Good cornering is not just for the Tour De France. If you want to creep up the age grouper rankings in triathlon races then being able to corner properly will help ensure that you are in control and get around corners safely & fast. It takes focus, the ability to relax and a cheeky bit of courage but not too much courage! Too much courage and you’ll be in the gutter cleaning yourself up. Check out our tips on how to corner fast & in one piece.
Chill. Calm breathing, relaxing the arms and grip making sure that zen like state flows right through your entire body. Sounds like we are heading for a naked yoga session I grant you but as in all things tense equals wrong. Staying loose means you are well placed to adjust to every day elements of your ride as you flow through the corner making effortless tiny corrections as you sweep past lesser mortals unable to match your inner peace.
Don’t brake mid corner. As in driving the same principles apply on your trusty bicycle. Consider the road ahead and brake in advance where needed to ensure you don’t need any serious speed corrections mid corner. Possibly odd advice on an article about speed but this is also about ensuring you come out the other side.
See beyond the corner and your bike will follow. Again this is good forward planning pro-active action where you are one step ahead of any possible hazard and keeping well clear of danger.
Consider how you are distributing your weight on you bike. Keep as much weight as possible on the outside foot with your position central between the wheels keeping front and rear tyre evenly planted and allowing the full width of the tyre to hold the road.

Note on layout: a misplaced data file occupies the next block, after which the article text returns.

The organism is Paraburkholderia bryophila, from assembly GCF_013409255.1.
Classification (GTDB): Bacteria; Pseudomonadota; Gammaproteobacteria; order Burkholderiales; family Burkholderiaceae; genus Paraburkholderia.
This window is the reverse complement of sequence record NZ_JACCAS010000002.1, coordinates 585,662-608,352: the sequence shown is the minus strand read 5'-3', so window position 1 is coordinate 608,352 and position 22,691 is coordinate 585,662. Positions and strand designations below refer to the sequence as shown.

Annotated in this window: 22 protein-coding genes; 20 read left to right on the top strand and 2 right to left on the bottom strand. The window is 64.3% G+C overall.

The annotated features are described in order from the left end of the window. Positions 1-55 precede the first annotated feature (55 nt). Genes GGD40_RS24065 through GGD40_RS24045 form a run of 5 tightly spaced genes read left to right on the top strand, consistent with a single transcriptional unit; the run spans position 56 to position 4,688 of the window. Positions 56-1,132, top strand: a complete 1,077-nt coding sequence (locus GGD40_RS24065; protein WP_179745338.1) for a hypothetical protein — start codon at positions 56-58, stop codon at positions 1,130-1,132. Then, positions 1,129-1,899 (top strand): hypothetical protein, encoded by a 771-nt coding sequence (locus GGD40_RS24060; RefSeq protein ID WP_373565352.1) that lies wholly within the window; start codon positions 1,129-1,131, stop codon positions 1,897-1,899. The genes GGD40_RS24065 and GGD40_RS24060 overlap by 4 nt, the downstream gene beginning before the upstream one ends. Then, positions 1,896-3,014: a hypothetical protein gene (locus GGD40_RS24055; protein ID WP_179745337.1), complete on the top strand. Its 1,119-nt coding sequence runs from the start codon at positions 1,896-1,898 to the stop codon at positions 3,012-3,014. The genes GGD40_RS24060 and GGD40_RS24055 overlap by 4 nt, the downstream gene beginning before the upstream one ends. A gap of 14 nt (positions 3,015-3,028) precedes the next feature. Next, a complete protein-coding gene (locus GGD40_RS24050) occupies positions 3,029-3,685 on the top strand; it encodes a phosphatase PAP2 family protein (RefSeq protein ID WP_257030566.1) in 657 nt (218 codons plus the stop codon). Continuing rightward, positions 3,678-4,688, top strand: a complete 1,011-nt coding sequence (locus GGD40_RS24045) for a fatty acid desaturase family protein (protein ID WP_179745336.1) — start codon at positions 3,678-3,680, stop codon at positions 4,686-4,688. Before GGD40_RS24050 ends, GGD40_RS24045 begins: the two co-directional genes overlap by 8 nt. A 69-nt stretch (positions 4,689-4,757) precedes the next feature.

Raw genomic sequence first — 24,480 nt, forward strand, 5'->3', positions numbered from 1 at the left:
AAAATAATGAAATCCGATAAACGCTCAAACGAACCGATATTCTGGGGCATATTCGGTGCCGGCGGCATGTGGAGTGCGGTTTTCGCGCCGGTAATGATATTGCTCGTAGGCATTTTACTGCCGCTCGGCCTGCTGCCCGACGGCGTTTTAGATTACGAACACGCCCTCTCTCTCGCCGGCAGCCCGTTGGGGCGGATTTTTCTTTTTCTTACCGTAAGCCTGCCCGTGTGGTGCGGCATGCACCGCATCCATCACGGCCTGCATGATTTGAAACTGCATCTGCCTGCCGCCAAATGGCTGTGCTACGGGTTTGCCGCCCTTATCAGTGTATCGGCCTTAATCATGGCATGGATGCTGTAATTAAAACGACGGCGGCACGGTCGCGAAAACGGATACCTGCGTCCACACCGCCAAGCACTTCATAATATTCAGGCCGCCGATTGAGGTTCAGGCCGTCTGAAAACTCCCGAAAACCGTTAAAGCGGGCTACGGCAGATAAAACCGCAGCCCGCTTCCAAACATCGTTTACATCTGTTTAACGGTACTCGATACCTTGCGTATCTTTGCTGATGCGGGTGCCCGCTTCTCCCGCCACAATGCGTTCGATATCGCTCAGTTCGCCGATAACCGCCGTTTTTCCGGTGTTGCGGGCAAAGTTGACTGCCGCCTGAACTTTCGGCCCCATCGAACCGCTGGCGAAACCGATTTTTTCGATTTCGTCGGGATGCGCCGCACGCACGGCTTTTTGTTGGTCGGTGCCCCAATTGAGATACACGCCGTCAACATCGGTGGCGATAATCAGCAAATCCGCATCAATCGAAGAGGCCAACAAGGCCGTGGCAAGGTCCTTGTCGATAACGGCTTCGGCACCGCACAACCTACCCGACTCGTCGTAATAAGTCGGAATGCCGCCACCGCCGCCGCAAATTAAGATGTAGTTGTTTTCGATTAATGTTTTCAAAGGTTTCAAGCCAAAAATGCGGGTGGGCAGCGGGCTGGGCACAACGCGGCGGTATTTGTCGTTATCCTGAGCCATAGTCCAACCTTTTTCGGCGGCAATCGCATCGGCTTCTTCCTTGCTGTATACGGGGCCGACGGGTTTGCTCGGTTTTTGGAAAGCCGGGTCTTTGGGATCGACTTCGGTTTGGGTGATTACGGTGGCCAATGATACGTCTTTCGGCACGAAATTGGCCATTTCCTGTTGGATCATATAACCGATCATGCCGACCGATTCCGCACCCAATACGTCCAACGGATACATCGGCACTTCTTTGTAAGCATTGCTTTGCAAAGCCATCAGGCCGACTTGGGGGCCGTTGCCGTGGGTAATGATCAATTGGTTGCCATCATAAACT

Use your bike to make the turn rather than man handling your bike using your strength round the corner. Use your arms as you make the turn and keep your inside arm extended as far as possible giving you the opportunity to look further ahead and keep control of your cornering.
Any motorists reading this will take huge offence but being a cyclist occupying a slither of the road where you can use the full width of the road (on your own side of course) allowing you to flatten out the corner and maintain much of the speed you carry into it. This is heavily underwritten with the qualifying statement that this isn’t best deployed when some lumping big van is breathing down your neck eager to pass. If you can use the road, do it.
Smash it as you exit a corner to regain any lost pace. Immediately as you feel the corner flatten out and you feel comfortable and in control put the hammer down and rebuild your speed. Casually regaining any lost momentum is criminal if you are seeking to maintain a lead or build any lead over those riders coming up behind.
What do you think? Any other tips you would recommend? Let us know.